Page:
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can appreciate the extraordinary excellence, hundreds will turn to the neighbouring Court to see the last new invention in the way of a cravat pin. The toy is amusing enough. Everybody has seen how bells are rung in all the new hotels in Paris, London, and New York. Instead of pulling the bell making it ring by an exertion of mechanical force, we press a small button in the wall; this is connected by an electric wire with a little alarm, the clapper of which keeps on jingling so long as the button is pressed.... This principle a Frenchman has adapted to cravat pins.... 33 The Timesreport continues with a full description of the pins. They were published in detail in the scientific journal La Nature ( Fig. 163). 34Two were stick- pins, but the third, the star piece, was a ladies' hairpin in the form of a hummingbird with beating wings, real hum-mingbird feathers being the height of fashion at the time ( see pp. 226- 9). According to La Nature, it was owned by ' Madame Metternich' - Princesse Pauline Metternich, member and intimate friend of the Second Empire court, who launched the fashion designer Charles Worth by introducing him to the Empress. 35 The creator of these gimmicks was the distinguished engineer, physician, chemist and scientific instrument maker Gustave Trouvé, noted for his application of portable electricity to military, civil and domestic purposes. Trained as a watchmaker, he set up his own work-shop in 1863, inventing, among other things, a miniature hermetically sealed battery ( patented 1865). 36It was this that enabled him to create his electric jewels, introduced in 1865 and including a soldier beating a drum, a monkey paying the violin, two skulls, one gnashing its teeth, the other rolling its eyes, a decapitated head that did both, a rabbit playing on a bell with drumsticks, a revolving sphere, a Turk's head with eyes rolling from side to side and jaw moving up and down, and a monkey blinking; there was also a pendant with Harlequin and Columbine dancing and the bird hairpin mentioned above. The trick that set the move-ment going was no switch or button, but simply turning the battery on its side or upside down. 37These pieces were described by Georges Barral in 1891; he must have been speak-ing from personal experience and records that the skull and rabbit stick- pins worked for nine hours every day over six months and were still going even then. Few survive: Trouvé was unable to find craftsmen who could make such small objects with the precision required; according to Vever they were made by Cadet- Picard, whose mark appears on the skull pin shown in Fig. 162, but presumably in tiny numbers. 38By 1891 they were already collectors' items: according to Barral pieces that sold at the time for 50 francs were now fetching 700- 1,000 francs on the rare occasions that they came up for sale. 39 Trouvé's next foray into personal ornament was to combine the battery with the new incandescent lamp with carbon filament, patented in the UK by Joseph Swan in 1878 and in America by Thomas Edison in 1879. Trouvé's illuminated jewels burst on the scene in 1883, when they were reported in La Natureand picked up by the Jeweller and Metalworkerand by The Timesin 1884.40They consisted of coloured glass stones set round a globe which con-tained a small incandescent light bulb; at the touch of a switch the beam shone through the coloured glass. Like the earlier jewels they were wired to a small battery, encased in gutta-percha to prevent leakages, weighing some 300 g and measuring about 5 ×3.5 cm ( 2 ×1 ½ in). According to a publicity leaflet issued by Trouvé in 1884, the ' rubies' and diamonds' were specially cut and set to reflect the light source inside, which was a tiny 4- volt bulb. The jewel 210THE CULT OF NOVELTY 162 Trouvé's battery- operated skull stick- pin, enamelled gold with diamond eyes. French, signed PICARDfor A.- G. Cadet- Picard, about 1867. H. 9.2 cm. London, Victoria and Albert Museum The jaw is hinged so that when the wearer set the battery in motion, the skull gnashed its teeth. The battery no longer survives but the connection for the wire is visible beneath the crossbones.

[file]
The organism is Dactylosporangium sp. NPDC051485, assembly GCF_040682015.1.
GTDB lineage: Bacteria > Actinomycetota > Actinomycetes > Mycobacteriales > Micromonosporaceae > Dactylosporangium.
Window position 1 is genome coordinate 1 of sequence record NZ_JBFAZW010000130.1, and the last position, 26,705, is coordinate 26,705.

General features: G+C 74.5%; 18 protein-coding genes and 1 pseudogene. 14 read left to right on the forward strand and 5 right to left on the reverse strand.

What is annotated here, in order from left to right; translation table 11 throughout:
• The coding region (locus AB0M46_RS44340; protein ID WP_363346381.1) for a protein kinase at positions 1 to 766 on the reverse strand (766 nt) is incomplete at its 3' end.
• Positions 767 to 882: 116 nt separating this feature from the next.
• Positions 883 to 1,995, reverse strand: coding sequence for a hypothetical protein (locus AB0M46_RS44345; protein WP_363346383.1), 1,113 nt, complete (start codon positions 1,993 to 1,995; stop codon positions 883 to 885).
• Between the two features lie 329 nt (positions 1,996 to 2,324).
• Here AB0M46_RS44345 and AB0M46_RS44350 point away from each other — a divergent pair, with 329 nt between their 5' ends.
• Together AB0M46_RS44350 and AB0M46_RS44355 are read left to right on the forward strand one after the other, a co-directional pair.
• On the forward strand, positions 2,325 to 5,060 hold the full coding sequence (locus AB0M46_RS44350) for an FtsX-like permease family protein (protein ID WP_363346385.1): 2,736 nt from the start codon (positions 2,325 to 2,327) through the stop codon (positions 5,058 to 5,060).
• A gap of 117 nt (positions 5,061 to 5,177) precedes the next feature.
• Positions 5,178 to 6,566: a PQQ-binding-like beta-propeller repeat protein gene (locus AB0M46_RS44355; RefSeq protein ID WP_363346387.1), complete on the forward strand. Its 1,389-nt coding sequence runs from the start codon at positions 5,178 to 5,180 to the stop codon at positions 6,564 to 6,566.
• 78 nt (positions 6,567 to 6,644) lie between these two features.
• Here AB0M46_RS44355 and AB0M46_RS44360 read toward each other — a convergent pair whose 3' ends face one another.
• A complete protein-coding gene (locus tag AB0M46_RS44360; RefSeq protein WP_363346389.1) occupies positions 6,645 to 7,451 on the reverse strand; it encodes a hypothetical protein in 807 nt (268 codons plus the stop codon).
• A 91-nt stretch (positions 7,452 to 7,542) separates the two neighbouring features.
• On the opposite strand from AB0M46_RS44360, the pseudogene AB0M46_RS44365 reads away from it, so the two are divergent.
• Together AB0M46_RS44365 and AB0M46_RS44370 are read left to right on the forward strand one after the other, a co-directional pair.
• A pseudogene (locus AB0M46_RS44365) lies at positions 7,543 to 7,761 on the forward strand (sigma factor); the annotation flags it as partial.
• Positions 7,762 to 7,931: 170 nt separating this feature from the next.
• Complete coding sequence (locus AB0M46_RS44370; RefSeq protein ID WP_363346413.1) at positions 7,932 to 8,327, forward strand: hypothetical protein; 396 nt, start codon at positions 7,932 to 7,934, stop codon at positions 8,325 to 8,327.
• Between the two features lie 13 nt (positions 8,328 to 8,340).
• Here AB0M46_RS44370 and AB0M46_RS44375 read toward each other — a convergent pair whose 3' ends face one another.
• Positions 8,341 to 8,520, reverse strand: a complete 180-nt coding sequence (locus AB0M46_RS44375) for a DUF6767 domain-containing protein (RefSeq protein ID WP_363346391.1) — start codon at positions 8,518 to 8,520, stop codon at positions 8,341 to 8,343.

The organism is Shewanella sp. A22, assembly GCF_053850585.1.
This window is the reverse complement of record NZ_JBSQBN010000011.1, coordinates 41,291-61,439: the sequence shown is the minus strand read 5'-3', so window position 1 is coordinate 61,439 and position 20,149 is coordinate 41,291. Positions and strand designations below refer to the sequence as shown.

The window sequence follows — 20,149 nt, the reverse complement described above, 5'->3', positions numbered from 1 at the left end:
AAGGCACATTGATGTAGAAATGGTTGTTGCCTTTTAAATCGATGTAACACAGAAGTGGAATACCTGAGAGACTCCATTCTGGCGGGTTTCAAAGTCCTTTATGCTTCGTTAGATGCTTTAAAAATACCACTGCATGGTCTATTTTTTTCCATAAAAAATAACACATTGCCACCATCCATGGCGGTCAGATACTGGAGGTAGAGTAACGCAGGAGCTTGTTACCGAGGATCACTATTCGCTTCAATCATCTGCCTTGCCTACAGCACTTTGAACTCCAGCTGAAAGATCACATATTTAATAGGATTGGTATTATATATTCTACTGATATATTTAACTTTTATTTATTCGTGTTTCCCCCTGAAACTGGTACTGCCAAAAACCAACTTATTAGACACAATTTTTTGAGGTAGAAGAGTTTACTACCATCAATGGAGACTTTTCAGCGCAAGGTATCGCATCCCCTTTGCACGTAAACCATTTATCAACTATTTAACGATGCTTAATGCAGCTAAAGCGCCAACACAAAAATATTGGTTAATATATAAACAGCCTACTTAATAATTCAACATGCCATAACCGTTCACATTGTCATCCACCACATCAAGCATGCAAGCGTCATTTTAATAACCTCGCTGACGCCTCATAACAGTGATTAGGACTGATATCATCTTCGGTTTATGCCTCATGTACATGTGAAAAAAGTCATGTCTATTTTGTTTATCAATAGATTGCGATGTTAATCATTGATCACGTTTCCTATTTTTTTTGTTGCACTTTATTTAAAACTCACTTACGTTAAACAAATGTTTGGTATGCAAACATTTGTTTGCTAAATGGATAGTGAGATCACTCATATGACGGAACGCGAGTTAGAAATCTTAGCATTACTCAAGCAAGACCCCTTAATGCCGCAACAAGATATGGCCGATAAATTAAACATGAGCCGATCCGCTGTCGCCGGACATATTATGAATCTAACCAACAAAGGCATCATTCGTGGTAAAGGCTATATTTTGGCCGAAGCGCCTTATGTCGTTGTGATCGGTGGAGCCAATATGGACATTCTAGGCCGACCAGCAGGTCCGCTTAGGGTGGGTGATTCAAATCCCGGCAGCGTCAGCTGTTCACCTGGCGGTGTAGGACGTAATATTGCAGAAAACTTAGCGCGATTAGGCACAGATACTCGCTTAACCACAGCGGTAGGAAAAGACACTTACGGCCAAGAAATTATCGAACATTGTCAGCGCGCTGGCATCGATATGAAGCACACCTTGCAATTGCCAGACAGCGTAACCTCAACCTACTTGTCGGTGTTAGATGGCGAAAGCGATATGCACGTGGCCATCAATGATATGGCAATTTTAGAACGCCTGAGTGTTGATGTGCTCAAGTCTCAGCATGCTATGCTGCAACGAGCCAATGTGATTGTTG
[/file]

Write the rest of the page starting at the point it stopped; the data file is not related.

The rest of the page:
was designed to open so that the bulb could be easily replaced. There were hairpins in the form of crescents and stars, mounted on double prongs - the popular fourchesof the late nine-teenth century ( Fig. 164). For ladies there was also an electric ostrich- feather fan with central illuminated rosette, as well as earrings, rings, bracelets, sleeve buttons and brooches, includ-ing an owl's head to rival the diamond owl's head brooch shown by Massin at the 1878 Paris Exhibition. 41For men there were stick- pins, one of which had a large ' diamond' on the front, the projected beams of which enabled the wearer to read his paper or to find his way home in the dark! A cane handle had the same idea, with a large stone facing in each direction. 42 Trouvé's publicity leaflet claimed that ladies could make their entrance at a soirée ' covered in tiny sources of electric light beside which the Sancy or the Regent would pale into insignificance' ( Fig. 165). 43Their great success, inevitably, was on the stage. There was one problem, however: the small battery lasted for barely half an hour, so either a double-size battery had to be concealed in the clothing, or the user would have to recharge it, for which Trouvé built a portable accumulator cased in ebonite and hidden behind the back or worn on a belt round the waist. 44The ballet La Farandoleat the Paris Opéra in December 1883 owed its success in large part to Trouvé's electricmise- en- scène, and in London the opening production of the Empire Theatre in April 1884, Florimond Hervé's musical drama Chilpéricwith its ballet of fifty illuminated amazons, was roundly held to be the ne plus ultra of magnificence in staging. 45The most astonishing use of these electric light- bulb jewels was for a ' living chandelier' composed of acrobatic dancers at the Théâtre du Chatelet. 46Trouvé had followers: a patent for similar jewellery was taken out in America in 1885.47 Trouvé's final hour of glory in the jewellery arena was in February 1887, when he pro-vided the electric lighting for the examination of the French crown jewels in the Finance ELECTRICITY211 163 A & B Battery- operated electric jewels designed by Gustave Trouvé ( 1839- 1902). From La Nature, 1879 The hummingbird was able to beat its wings, the skull gnashed its teeth or rolled its eyes and the rabbit hammered the bell with drumsticks. The section drawing of the rabbit ( above right) shows how this worked with the aid of a hollow pin.